Last night as I lay in bed wide awake with insomnia due to eating and drinking too much holiday fare too late in the day, I counted years instead of sheep. I turn 70 tomorrow, and no matter how you slice it, 70 is a biggie. The very idea of it takes my breath away. The usual remedies, like deep breathing, were not working, so I began to reflect on the 69 years I have spent on this planet. What have I done with all these years; what constitutes a lifetime? These were some of the thoughts I was having, more out of curiosity than stress.
As I began my mental journey, I kinda’ whizzed through ages 1 to 5, since I remember next to nothing about those years when we lived in a mostly all-German community in a three-story walkup in Ridgewood, Queens. My mother had four children, each a year apart, so perhaps I basically just felt like a sardine in a crowded can of other sardines. Then she had two or three more!(No, we were not Irish, or Catholic; we were Lutherans.)
Age 9 is the first really memorable year for me, when we moved to a lovely two-story colonial my father built with his own hands in Bayville, Long Island, a seashore community. The move from a treeless, urban existence to what was still a quite rural environment was culture shock. The local kids made fun of me because I didn’t know anything about playing soccer, and threw spitballs at me in fifth grade. Despite the initial torture, I loved living where I could wander for hours on the beaches becoming familiar with the tides and the creatures that washed up on the shore.
Next big stop was ages 14 to 17, junior high and high school, where I was basically an outstanding student with a very troubled boyfriend. No one could break his spell, and somehow I muddled through and survived intact. On to college, more good grades and this time, a boyfriend the complete opposite of the first. However, like the first one, I felt smothered and broke things off before graduation. In my early twenties is when things got really interesting.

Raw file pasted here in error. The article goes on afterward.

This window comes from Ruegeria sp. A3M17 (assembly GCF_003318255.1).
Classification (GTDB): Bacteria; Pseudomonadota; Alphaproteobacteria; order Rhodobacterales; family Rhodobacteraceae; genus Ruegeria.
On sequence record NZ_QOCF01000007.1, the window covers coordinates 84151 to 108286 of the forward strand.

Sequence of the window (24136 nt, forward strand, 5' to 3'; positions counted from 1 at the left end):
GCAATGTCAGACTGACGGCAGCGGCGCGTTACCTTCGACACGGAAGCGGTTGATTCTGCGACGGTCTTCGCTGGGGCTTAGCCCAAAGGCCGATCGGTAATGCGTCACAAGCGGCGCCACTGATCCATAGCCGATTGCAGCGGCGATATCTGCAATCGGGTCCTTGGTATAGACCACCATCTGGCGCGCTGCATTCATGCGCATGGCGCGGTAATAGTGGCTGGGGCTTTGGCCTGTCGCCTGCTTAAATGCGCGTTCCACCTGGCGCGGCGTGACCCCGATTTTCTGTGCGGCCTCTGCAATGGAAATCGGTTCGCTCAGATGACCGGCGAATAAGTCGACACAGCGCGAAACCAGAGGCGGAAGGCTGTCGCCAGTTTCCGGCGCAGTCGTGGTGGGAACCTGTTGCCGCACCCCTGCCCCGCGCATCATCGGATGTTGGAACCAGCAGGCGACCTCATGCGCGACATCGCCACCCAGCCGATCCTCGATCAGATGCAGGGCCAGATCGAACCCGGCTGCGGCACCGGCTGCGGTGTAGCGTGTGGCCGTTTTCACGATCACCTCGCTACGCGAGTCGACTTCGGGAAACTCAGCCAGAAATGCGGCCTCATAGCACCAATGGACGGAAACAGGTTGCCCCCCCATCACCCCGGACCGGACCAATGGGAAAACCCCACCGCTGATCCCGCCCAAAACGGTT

I accepted a graduate fellowship to the NY State University at Buffalo where I soon realized I was in way over my head. I had no idea what I was doing there, and at the height of the Vietnam War, with the guilt of a brother slogging through the jungles of South Vietman to save us from communism, I left my cushy college life with a third boyfriend to live in California where he had a college teaching job. (Do you see a theme developing here?)
I fell in love with California but the third boyfriend didn’t work out either (though we are still very close friends to this day). He was part of an academic community and I was just basically drifting, but drifting in a very beautiful place.
After three years, I could not find steady employment and had burned out on substitute teaching, so I did what any sensible college-educated girl would do at that time. I left for Paris, where a tutoring job (suggested by a friend) awaited me.